School deals with funding issues - WJBF-TV ABC 6 Augusta-Aiken News, Weather, Sports

School deals with funding issues

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A longtime Tampa-based cosmetology school has lost a chunk of its staff over payment problems as it deals with funding issues.

Manhattan Hairstyling Academy has about three quarters of a million dollars in federal funding pending for the past few months, said Robert Valdez, Jr. , one of the school's owners.

About 85 percent of the school's funding comes from the federal government in the form of student loan and grant money, he said.

The issues date back to July, when the federal Department of Education changed the way it handles funding for the school, Valdez said. DOE used to pay as students signed up or hit a certain point in their schooling, but changed that method and instead wanted to group students together in "batches" every 30 days, he said.

The payment system is temporary, Valdez said, and DOE wants the school to make changes to certain processes and systems including entrance interviews and software.

Manhattan Hairstyling Academy is still waiting for its first "batch" worth about $250,000 and has another one representing more than $500,000 in aid ready to send DOE after that, he said.

Several former teachers and staff contacted 8 On Your Side about the situation, saying they were owed pay for time worked in recent months.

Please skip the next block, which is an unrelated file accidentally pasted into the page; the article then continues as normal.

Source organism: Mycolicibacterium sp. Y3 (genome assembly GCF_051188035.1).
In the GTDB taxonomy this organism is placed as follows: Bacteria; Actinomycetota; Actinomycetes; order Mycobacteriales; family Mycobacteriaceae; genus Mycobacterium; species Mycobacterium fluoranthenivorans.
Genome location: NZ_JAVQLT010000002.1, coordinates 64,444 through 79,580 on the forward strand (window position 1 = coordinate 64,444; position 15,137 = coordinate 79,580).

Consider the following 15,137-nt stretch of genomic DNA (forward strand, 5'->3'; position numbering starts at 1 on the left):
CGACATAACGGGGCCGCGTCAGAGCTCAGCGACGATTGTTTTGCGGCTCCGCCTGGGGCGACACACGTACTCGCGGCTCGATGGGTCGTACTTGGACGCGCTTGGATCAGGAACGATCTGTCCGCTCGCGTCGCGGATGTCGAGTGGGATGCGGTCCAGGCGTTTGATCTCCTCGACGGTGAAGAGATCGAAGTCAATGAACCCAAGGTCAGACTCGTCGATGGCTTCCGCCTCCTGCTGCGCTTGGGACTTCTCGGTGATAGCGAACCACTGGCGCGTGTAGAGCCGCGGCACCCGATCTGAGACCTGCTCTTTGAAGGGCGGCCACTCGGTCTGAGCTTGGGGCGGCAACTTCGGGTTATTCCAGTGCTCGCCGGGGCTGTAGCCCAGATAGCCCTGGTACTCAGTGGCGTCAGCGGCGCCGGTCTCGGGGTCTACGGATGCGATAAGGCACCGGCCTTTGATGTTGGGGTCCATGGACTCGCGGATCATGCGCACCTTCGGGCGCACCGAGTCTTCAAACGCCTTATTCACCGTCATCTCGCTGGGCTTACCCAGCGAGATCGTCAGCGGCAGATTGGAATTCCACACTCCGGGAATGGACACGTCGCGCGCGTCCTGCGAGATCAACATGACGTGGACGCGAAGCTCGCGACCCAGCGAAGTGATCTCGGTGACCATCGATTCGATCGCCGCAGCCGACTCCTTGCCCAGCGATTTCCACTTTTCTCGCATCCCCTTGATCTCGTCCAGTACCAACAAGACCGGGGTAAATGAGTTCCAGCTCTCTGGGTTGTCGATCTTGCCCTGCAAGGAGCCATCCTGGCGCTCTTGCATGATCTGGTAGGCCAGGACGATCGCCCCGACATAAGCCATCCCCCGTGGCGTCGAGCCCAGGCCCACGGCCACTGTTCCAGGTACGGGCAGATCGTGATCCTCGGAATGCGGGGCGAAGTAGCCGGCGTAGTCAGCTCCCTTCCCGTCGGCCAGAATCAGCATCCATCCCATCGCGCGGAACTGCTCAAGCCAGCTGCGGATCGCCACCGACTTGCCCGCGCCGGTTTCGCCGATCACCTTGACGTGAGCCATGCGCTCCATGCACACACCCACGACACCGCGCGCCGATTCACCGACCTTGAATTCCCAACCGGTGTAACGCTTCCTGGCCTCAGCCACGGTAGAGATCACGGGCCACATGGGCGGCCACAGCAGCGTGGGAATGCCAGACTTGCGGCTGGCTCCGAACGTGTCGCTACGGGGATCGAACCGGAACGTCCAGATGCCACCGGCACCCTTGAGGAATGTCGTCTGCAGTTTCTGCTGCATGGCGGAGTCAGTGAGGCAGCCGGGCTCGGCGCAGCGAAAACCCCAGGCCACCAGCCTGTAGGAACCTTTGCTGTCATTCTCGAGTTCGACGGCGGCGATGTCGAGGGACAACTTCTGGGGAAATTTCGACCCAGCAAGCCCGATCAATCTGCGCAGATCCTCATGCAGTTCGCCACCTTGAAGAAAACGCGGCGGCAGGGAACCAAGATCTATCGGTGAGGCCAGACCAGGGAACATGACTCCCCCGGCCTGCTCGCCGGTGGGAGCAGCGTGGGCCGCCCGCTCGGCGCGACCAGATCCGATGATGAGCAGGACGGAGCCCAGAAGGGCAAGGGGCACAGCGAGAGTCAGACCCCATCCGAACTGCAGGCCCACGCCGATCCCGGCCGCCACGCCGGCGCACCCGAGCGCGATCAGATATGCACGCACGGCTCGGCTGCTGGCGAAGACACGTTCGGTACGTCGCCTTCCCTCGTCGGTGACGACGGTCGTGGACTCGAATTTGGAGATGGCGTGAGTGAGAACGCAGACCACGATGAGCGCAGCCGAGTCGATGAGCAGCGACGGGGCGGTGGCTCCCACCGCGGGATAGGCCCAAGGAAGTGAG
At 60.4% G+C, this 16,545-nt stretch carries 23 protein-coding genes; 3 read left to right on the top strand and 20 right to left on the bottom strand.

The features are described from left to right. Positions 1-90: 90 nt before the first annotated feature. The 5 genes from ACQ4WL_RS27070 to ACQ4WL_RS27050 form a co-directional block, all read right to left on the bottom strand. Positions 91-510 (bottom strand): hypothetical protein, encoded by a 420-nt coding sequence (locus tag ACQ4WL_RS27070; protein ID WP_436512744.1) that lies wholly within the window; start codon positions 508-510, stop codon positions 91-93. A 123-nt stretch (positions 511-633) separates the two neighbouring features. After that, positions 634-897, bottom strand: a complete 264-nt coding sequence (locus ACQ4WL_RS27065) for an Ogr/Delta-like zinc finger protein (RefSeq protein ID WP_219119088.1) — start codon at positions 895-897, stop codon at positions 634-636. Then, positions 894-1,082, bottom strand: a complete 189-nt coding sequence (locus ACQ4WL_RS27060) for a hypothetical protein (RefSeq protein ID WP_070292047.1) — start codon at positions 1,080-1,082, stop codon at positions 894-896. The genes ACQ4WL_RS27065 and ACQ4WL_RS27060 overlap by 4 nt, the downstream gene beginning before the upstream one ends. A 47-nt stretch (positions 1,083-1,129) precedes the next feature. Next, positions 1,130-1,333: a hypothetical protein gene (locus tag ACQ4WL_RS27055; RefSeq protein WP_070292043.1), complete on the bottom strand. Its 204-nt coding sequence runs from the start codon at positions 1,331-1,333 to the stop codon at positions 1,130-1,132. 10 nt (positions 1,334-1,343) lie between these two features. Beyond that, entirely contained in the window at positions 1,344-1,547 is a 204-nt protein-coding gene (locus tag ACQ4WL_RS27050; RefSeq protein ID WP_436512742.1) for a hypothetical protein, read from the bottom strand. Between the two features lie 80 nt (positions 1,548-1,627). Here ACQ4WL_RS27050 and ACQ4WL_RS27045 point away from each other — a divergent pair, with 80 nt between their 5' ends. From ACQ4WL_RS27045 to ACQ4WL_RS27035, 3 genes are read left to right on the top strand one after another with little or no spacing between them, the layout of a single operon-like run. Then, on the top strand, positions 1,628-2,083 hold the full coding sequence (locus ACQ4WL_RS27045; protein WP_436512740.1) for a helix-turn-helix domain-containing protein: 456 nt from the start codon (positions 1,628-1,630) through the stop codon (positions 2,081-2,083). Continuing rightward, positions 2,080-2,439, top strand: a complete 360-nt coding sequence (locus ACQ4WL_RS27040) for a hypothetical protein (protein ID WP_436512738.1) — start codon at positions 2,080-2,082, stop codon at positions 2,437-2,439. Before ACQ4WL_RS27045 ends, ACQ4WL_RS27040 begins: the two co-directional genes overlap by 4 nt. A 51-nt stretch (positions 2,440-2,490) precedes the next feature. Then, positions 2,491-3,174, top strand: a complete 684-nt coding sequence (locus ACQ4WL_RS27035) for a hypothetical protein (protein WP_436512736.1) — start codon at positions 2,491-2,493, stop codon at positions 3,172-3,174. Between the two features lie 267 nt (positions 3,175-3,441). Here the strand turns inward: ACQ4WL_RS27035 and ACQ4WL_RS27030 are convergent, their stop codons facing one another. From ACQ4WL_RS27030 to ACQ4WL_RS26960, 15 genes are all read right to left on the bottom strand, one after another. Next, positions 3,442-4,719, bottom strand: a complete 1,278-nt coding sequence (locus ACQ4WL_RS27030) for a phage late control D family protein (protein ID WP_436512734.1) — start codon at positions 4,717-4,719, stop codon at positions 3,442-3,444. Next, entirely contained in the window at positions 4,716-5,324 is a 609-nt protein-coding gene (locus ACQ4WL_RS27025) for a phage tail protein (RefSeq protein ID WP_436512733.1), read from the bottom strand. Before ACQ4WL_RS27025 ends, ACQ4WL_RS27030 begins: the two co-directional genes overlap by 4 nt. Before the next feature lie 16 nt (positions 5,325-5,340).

"It was very, very frustrating," said Caitlin Schwab, a former teacher at the Inverness campus.

Unable to afford to continue making the drive to work without getting paid, Schwab said she quit in early August.

Schwab says some of her paychecks bounced, and although the school paid some of what she was owed, she is still waiting for about $900.

Heather Adams says she worked at Manhattan as a contractor for 30 days this summer, and is owed about $1,900.

"I just kept thinking well as long as I'm doing the work then I'll be compensated for what I've done," Adams said.

Manhattan teachers and staff who contacted News Channel 8 have said they were told by management about the funding issue and possible delay in pay, but some couldn't afford to wait for things to resolve.

"I don't have the money to put in my gas tank to even go up there to work for a promise," Schwab said.

Asked about Manhattan, a spokeswoman for the Department of Education said last month that she could not comment because it was an "ongoing situation." This week, an email to that same spokeswoman prompted an automated response about the government shutdown.

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